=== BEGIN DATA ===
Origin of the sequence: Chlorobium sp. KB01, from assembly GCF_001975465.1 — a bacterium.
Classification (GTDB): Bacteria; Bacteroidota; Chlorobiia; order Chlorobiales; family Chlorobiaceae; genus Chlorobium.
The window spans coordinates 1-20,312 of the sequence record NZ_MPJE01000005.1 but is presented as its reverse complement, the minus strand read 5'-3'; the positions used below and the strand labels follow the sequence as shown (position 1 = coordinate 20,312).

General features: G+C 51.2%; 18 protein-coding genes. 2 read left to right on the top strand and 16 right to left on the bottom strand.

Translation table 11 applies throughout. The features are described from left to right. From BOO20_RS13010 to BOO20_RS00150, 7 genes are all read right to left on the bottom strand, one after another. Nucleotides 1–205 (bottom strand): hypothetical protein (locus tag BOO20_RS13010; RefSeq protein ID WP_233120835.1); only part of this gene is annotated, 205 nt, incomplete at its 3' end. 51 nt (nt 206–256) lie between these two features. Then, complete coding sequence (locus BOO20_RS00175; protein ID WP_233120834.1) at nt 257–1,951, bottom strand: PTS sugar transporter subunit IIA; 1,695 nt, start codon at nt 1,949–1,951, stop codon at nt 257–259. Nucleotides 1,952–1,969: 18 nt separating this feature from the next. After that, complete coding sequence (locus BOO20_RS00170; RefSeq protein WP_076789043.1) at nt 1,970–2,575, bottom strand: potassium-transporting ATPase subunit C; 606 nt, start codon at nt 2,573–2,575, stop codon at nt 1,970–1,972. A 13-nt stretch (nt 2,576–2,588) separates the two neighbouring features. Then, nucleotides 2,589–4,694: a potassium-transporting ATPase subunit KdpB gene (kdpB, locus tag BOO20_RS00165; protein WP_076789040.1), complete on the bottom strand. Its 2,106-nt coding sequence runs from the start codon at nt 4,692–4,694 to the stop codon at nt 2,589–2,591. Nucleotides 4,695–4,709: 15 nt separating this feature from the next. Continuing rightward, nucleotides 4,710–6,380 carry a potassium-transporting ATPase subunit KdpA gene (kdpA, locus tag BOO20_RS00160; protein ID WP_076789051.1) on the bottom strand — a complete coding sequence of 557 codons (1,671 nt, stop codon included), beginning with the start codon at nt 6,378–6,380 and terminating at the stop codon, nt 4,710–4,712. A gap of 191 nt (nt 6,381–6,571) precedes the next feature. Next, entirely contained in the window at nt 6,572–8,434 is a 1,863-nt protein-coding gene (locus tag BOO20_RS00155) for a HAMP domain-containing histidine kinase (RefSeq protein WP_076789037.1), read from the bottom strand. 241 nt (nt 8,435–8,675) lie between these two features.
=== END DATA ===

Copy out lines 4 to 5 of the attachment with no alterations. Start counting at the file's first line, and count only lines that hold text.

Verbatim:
General features: G+C 51.2%; 18 protein-coding genes. 2 read left to right on the top strand and 16 right to left on the bottom strand.

Translation table 11 applies throughout. The features are described from left to right. From BOO20_RS13010 to BOO20_RS00150, 7 genes are all read right to left on the bottom strand, one after another. Nucleotides 1–205 (bottom strand): hypothetical protein (locus tag BOO20_RS13010; RefSeq protein ID WP_233120835.1); only part of this gene is annotated, 205 nt, incomplete at its 3' end. 51 nt (nt 206–256) lie between these two features. Then, complete coding sequence (locus BOO20_RS00175; protein ID WP_233120834.1) at nt 257–1,951, bottom strand: PTS sugar transporter subunit IIA; 1,695 nt, start codon at nt 1,949–1,951, stop codon at nt 257–259. Nucleotides 1,952–1,969: 18 nt separating this feature from the next. After that, complete coding sequence (locus BOO20_RS00170; RefSeq protein WP_076789043.1) at nt 1,970–2,575, bottom strand: potassium-transporting ATPase subunit C; 606 nt, start codon at nt 2,573–2,575, stop codon at nt 1,970–1,972. A 13-nt stretch (nt 2,576–2,588) separates the two neighbouring features. Then, nucleotides 2,589–4,694: a potassium-transporting ATPase subunit KdpB gene (kdpB, locus tag BOO20_RS00165; protein WP_076789040.1), complete on the bottom strand. Its 2,106-nt coding sequence runs from the start codon at nt 4,692–4,694 to the stop codon at nt 2,589–2,591. Nucleotides 4,695–4,709: 15 nt separating this feature from the next. Continuing rightward, nucleotides 4,710–6,380 carry a potassium-transporting ATPase subunit KdpA gene (kdpA, locus tag BOO20_RS00160; protein ID WP_076789051.1) on the bottom strand — a complete coding sequence of 557 codons (1,671 nt, stop codon included), beginning with the start codon at nt 6,378–6,380 and terminating at the stop codon, nt 4,710–4,712. A gap of 191 nt (nt 6,381–6,571) precedes the next feature. Next, entirely contained in the window at nt 6,572–8,434 is a 1,863-nt protein-coding gene (locus tag BOO20_RS00155) for a HAMP domain-containing histidine kinase (RefSeq protein WP_076789037.1), read from the bottom strand. 241 nt (nt 8,435–8,675) lie between these two features.